Calculating the duration of time required for a diffusive process to end is a classical problem in mathematics, engineering, biology and economics. The concept of mean exit time is widely used to study transport phenomena in biology, such as calculating the duration of time required for a protein created in a cell nucleus to reach the cell membrane. While many exact calculations of mean exit time are known for simple geometries and homogeneous media, exact solutions are rare for complicated geometries or heterogeneous media.
In this project we will adapt techniques from groundwater flow modelling to construct, visualise and interpret exact solutions for the mean exit time in a range of complicated geometries.
- Construct stochastic random walk simulations of diffusion in complex geometries and with variable material coefficients.
- Adapt exact solutions from the Analytic element modelling literature to develop new solutions of Poisson's equation in complex geometries and with variable material coefficients.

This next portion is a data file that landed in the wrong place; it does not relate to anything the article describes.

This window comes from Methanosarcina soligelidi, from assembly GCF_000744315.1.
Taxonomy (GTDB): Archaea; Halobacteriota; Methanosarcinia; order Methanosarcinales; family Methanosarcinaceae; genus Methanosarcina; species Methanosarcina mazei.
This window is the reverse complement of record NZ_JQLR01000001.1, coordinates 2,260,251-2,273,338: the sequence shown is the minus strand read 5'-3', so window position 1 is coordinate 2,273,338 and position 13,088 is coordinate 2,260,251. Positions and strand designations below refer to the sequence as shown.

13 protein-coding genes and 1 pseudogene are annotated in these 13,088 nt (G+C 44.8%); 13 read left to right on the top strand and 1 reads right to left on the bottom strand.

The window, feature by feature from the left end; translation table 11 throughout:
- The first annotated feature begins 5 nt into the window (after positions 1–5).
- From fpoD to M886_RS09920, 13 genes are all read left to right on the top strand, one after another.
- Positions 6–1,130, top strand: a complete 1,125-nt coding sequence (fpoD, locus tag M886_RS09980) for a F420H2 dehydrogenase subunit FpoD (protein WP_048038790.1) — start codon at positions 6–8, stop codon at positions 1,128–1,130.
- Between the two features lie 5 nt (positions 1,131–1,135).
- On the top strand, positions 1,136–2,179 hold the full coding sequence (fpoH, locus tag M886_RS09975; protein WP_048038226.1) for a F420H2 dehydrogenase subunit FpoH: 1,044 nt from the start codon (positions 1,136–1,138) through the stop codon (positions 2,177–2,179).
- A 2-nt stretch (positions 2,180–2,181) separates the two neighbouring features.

- Compare stochastic and analytical results.
- New stochastic simulation algorithms.
- New exact expressions for the solution of Poisson's equation in complex geometries, and with variable material coefficients.
- Publish the outcomes in the applied mathematics/mathematical biology literature.
Skills and experience
The student should have:
- a strong programming background
- completed undergraduate subjects in ordinary differential equations (MXB225).
Contact Professor Matthew Simpson for more information.